How to Install an Interior Window Sill

By Robert Robillard on Tool and Product Reviews

Finished look

Finished look

How to Install a Window Sill

People do not often think about window sills but they are an integral part of interior time and window trim. A well-executed window sill installation can create a finished, classy look.

A window sill is made up of two parts, the shelf is the base or bottom of the wind w and the apron. Or “stool” is the decorative window trim underneath the shelf.

Whether you are changing out trim, remodeling or simply adding windowsills to plastered openings, the result can create a customized, finished look.

Finished look

Finished look

Steps on How to Install an Interior Window Sill

  1. Mark 3/16” or a ¼” reveal mark on your window jambs.
  2. Hold a scrap piece of your window trim casing against each window side, and at your reveal mark.
  3. Mark a reference line on the wall, on each side of the window.
  4. Determine your window sill “horn” overhang. I typically use ¾” for an overhang.
  5. Measure the distance between the two wall marks, then add 1-1/2 inches to factor in your ¾” overhang on each side. This measurement is your window sill length.
  6. Cut the window sill stool to length.
  7. If desired, use a router to create a ½ round over on the front edge and sides
  8. Sand out the router bit mill marks
  9. Hold the window sill against the window and on your layout lines. Use a compass scribe to mark where it meets the window sash and wall. Use a combination or speed squared to complete your lines. I often put an “X” in the areas I will be cutting out, as a reminder.
  10. Trim the stool along the scribed lines using a jigsaw.
  11. Set the stool in place, and make necessary adjustments to get the window sill tight to the window and flanking walls.
  12. Attach the stool to the windowsill using 6d or 8d finishing nails.
  13. Install the side window trim
  14. Nail window trim casings to the window’s side jambs using 6d finishing nails. Nail up through the window sill and into the vertical casing for a tight joint.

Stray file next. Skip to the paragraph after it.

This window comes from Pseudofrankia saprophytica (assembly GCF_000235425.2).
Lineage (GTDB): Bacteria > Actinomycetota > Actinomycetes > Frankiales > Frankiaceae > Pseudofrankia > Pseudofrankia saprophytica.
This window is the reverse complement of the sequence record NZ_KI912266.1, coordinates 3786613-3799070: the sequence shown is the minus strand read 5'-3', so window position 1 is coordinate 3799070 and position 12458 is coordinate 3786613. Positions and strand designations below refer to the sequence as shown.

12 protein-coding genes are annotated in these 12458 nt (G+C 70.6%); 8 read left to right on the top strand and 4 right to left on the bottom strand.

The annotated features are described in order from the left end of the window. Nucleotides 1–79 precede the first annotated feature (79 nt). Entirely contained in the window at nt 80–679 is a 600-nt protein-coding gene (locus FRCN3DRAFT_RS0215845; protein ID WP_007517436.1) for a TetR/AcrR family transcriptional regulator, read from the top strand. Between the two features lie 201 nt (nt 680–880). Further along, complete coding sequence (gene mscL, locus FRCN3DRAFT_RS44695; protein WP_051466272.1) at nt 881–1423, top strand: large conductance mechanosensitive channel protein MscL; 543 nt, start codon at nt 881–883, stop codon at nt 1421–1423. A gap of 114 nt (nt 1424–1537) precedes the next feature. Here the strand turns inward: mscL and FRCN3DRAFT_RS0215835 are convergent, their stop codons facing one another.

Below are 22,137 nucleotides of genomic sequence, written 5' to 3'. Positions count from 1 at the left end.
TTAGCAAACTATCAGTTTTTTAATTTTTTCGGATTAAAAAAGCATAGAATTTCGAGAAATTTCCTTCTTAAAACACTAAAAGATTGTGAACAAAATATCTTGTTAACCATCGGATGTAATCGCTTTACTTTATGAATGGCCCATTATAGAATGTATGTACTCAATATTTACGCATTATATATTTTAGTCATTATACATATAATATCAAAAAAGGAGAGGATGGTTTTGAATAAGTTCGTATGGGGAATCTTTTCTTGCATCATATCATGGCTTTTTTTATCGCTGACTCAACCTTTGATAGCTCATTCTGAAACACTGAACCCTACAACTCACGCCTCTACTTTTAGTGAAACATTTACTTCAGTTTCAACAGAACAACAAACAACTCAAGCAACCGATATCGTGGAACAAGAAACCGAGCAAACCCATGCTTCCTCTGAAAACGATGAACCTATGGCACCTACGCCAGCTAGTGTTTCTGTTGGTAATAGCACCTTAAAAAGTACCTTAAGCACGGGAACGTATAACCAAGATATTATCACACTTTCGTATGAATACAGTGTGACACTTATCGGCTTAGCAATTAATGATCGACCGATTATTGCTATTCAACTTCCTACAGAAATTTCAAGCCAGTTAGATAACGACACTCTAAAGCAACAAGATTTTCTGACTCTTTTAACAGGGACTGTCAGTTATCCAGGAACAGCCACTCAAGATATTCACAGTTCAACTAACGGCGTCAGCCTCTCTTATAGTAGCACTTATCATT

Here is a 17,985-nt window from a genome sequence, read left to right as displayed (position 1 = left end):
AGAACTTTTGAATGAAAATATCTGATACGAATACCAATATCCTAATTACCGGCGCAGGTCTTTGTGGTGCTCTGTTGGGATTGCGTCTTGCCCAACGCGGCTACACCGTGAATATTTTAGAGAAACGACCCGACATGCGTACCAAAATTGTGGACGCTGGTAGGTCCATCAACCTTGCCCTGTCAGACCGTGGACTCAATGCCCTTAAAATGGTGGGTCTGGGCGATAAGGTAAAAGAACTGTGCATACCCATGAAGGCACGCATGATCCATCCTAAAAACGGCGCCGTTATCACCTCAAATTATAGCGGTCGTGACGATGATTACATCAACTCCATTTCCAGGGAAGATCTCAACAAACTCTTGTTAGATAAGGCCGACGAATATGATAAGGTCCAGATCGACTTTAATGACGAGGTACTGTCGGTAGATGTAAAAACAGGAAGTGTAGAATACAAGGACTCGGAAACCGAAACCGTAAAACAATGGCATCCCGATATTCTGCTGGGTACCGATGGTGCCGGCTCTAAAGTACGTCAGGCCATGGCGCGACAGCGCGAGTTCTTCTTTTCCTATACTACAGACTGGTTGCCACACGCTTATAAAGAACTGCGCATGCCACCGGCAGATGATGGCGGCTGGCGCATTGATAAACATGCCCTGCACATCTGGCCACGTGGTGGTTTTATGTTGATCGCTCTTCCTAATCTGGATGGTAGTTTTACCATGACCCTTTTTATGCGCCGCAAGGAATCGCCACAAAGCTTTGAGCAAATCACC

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About the author

Robert Robillard

Carpenter / Remodeler / Editor

Rob Robillard is “The Concord Carpenter” Rob is a builder, general contractor, carpenter, woodworker, and editor of Concord Carpenter and ToolBoxBuzzr As a General Contractor and carpenter, Rob owns and operates Concord Carpenter LLC. A full-service remodeling and construction company. Rob is a recognized leader in home building best practices and a source for how-to information for building professionals. On this website, Rob covers all aspects of home construction, building science, home improvement, woodworking, remodeling, and some of the best product and tool reviews. Rob is in charge of our Tool and Product Review series - Concord Carpenter Videos where we post all of our tool reviews and video tutorials. Rob approaches remodeling and building construction with a pragmatic and problem-solving approach. He enjoys using his knowledge and experience to help and educate building professionals as well as DIYers on best practices in the construction and remodeling industry. He's a strong advocate for "raising-the-bar" in the construction trades and promoting the trades to youth. #BeAMentor #Green2Great Craftsmanship, quality, and pride guide his journey on this channel The Concord Carpenter's motto: "Well done is better than well said!" : Read more about Rob

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